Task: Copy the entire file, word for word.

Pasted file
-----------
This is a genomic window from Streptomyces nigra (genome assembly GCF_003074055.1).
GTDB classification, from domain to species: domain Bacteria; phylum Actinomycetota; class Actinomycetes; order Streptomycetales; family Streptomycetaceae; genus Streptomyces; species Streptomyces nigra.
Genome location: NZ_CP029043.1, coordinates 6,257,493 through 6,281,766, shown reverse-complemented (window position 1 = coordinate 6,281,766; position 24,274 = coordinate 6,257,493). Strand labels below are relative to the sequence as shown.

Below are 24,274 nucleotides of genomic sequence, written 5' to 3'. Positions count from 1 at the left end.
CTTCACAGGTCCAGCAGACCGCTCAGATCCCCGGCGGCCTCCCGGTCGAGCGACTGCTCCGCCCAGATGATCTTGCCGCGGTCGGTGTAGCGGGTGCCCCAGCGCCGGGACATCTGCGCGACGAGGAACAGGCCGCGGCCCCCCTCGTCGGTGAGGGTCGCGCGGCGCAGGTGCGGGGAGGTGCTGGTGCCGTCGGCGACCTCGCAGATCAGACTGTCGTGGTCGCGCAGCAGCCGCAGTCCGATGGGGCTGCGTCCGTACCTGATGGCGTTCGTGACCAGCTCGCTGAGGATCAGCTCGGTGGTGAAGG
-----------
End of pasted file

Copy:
This is a genomic window from Streptomyces nigra (genome assembly GCF_003074055.1).
GTDB classification, from domain to species: domain Bacteria; phylum Actinomycetota; class Actinomycetes; order Streptomycetales; family Streptomycetaceae; genus Streptomyces; species Streptomyces nigra.
Genome location: NZ_CP029043.1, coordinates 6,257,493 through 6,281,766, shown reverse-complemented (window position 1 = coordinate 6,281,766; position 24,274 = coordinate 6,257,493). Strand labels below are relative to the sequence as shown.

Below are 24,274 nucleotides of genomic sequence, written 5' to 3'. Positions count from 1 at the left end.
CTTCACAGGTCCAGCAGACCGCTCAGATCCCCGGCGGCCTCCCGGTCGAGCGACTGCTCCGCCCAGATGATCTTGCCGCGGTCGGTGTAGCGGGTGCCCCAGCGCCGGGACATCTGCGCGACGAGGAACAGGCCGCGGCCCCCCTCGTCGGTGAGGGTCGCGCGGCGCAGGTGCGGGGAGGTGCTGGTGCCGTCGGCGACCTCGCAGATCAGACTGTCGTGGTCGCGCAGCAGCCGCAGTCCGATGGGGCTGCGTCCGTACCTGATGGCGTTCGTGACCAGCTCGCTGAGGATCAGCTCGGTGGTGAAGG